Jammu, Feb 10: Thousands of people Sunday marched the streets of Kargil district in Jammu and Kashmir against the administration’s decision to permanently post the divisional commissioner and Inspector General of Police (IGP) offices for the newly created Ladakh division in Leh town.
The people of Kargil are demanding that divisional commissioner and IGP offices function on rotational basis — in Kargil during summers and in Leh during winters.
The procession was taken out under the banner of two influential religious organisations — Islamic school and Khumani Memorial Trust — and ended peacefully after a delegation met the deputy commissioner and submitted a memorandum to highlight their demands, officials said.
They said the people from all walks of life, including politicians, religious leaders and social workers, participated in the rally which started from Islamia school chowk at 10.30 am and concluded at Baroo after marching the streets of the town for nearly four hours.
Urging the Governor Satya Pal Malik to review his decision, the participants were seen chanting slogans throughout the rally, pledging support to the “united movement” in support of the “genuine rights” of the people of Kargil.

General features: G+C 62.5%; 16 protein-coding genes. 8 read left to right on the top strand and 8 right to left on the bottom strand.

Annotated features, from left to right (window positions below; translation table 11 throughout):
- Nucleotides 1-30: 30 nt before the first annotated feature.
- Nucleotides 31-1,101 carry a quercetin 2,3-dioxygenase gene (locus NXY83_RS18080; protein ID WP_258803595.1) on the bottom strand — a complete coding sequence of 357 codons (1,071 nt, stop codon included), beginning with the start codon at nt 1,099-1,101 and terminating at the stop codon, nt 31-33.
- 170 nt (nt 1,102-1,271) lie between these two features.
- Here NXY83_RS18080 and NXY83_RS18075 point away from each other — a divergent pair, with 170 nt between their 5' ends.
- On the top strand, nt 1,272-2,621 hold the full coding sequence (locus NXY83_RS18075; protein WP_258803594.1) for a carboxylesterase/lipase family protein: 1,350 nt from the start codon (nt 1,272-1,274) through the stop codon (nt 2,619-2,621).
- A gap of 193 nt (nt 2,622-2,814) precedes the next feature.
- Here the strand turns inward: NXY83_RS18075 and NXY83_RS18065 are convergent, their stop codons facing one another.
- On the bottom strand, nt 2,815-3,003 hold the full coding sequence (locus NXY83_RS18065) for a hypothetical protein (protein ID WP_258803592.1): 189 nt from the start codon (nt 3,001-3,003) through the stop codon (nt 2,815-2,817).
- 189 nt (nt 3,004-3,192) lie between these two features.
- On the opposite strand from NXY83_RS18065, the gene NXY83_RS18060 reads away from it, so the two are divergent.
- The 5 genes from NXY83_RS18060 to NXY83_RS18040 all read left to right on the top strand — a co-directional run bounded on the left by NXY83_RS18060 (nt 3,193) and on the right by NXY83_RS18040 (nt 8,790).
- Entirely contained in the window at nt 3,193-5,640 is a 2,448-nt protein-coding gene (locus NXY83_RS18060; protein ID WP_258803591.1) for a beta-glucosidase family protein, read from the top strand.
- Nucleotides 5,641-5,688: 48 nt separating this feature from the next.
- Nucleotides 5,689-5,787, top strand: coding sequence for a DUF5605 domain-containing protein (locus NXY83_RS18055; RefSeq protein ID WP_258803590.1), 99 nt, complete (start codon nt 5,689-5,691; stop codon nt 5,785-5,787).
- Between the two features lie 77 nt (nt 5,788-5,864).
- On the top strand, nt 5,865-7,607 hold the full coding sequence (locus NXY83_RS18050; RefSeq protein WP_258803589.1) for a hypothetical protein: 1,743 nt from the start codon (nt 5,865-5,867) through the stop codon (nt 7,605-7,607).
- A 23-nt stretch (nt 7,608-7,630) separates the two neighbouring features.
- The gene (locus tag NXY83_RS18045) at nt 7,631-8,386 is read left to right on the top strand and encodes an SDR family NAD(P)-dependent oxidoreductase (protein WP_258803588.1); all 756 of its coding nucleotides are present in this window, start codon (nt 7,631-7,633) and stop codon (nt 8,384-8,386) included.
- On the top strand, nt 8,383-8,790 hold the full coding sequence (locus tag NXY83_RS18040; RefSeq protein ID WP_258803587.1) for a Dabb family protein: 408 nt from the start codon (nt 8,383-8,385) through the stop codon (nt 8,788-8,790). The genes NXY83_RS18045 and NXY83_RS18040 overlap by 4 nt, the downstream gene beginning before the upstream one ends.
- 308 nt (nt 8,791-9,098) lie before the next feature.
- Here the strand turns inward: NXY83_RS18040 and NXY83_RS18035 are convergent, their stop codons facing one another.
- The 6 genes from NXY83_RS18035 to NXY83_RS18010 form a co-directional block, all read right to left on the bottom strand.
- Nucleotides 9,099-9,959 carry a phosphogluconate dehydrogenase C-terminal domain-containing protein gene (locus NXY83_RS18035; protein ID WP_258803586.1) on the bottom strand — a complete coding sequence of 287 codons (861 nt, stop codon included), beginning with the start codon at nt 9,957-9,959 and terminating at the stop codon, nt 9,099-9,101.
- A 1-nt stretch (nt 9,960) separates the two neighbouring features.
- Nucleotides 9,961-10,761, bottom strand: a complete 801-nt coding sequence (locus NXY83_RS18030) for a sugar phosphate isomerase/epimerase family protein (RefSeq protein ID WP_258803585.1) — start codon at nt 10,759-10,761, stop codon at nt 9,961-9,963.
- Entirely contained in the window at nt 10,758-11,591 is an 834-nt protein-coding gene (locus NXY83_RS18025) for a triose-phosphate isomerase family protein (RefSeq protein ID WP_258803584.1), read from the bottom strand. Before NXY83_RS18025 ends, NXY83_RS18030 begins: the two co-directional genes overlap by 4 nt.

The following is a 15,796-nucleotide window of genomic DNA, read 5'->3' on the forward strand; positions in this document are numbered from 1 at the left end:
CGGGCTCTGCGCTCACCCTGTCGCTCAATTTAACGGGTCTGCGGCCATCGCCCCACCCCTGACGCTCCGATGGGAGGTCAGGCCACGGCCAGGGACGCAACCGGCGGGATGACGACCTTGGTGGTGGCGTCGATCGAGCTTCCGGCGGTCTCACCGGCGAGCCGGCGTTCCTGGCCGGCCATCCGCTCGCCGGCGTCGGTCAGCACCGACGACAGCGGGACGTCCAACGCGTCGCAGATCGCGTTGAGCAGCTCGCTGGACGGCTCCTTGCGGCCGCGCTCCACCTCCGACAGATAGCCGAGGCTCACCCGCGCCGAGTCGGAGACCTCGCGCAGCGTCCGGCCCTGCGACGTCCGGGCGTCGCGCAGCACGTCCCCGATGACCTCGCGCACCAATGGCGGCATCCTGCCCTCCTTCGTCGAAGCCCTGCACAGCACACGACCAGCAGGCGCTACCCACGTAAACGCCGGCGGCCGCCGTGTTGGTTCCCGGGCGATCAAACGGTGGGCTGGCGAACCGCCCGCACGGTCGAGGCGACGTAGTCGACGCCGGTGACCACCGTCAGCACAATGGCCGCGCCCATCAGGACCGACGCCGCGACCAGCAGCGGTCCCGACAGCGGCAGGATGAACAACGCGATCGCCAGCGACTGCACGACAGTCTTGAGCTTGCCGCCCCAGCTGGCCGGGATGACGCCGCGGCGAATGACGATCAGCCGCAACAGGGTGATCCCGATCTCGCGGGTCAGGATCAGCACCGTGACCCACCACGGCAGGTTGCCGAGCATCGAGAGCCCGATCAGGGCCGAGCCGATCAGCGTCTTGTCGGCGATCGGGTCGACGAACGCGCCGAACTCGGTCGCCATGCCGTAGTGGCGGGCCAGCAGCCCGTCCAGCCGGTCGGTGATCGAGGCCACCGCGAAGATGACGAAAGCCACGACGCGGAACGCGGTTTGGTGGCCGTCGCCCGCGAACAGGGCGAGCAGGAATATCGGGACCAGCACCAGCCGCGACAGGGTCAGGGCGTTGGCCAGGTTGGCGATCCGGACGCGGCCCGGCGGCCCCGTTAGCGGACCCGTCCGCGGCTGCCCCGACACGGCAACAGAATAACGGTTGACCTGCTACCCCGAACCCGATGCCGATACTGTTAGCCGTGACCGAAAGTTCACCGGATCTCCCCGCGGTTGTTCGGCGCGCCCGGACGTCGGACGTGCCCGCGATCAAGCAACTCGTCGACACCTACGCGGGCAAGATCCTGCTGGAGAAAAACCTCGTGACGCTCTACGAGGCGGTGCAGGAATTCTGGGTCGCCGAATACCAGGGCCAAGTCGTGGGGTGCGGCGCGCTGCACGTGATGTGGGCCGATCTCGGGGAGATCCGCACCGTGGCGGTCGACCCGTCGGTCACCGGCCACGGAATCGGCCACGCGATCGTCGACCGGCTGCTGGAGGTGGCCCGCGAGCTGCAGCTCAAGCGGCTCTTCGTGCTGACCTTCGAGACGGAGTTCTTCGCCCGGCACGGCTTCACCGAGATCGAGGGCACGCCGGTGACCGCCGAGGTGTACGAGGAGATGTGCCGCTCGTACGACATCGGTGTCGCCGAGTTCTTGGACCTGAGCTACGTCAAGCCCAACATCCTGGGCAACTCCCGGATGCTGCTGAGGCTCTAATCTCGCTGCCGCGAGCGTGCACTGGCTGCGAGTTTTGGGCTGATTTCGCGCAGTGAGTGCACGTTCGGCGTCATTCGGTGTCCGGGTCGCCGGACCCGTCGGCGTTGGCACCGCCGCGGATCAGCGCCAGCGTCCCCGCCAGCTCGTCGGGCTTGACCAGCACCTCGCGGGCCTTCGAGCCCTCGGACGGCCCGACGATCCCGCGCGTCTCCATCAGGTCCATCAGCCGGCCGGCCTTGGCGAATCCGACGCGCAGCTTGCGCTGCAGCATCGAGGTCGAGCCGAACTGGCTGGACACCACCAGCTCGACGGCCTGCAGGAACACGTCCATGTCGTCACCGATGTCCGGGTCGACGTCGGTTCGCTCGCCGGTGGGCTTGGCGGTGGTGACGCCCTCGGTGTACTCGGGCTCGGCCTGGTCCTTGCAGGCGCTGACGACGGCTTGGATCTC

In a major decision on Friday, the Jammu and Kashmir administration sanctioned creation of a separate administrative and revenue division for Ladakh, with its headquarters at Leh.
Cutting across party lines, prominent politicians from Kargil affiliated with the National Conference, the PDP and the Congress on Saturday came together and threatened mass agitation if the governor administration did not review its decision to permanently post the divisional commissioner and inspector general of police headquarters in Leh.
“The people of Kargil are united in support of the demand for rotation of headquarters in Kargil during summer and in Leh during winter. If our demand is not met, we will resign en masse from the posts we are holding in the democratic institutions, whether it is chairman of the legislative council, councilors in the LAHDC or panchayat institutions,” chief executive councillor of LAHDC, Kargil, Feroz Khan had said.
Khan, who was flanked by other prominent leaders, including chairman of legislative council Haji Anayat Ali and former MLA and congress leader Haji Asgar Ali Karbalai, said they are not against the divisional status to Ladakh region comprising both Leh and Kargil districts but are against posting the divisional headquarters in Leh permanently.
Meanwhile, People’s Conference chairman and former minister Sajad Gani Lone said the demand of the people of Kargil for rotational divisional headquarters between Leh and Kargil is justified.
“Kargil has been ignored in the developmental processes. The government runs the risk of wronging a right. Divisional status is a right step and static headquarters is a wrong step,” Lone said in a statement.
In times of hatred, Sikh brethren’s efforts spread positive vibes
Srinagar, Feb 20: With Kashmiris facing the heat following the suicide attack in Pulwama, Sikh groups have come to the rescue of Valleyites putting up in various parts of India.
In the aftermath of Lethpora incident in which 49 CRPF troopers were killed last week, there has been a spate of attacks against Kashmiris in Jammu and other parts of India.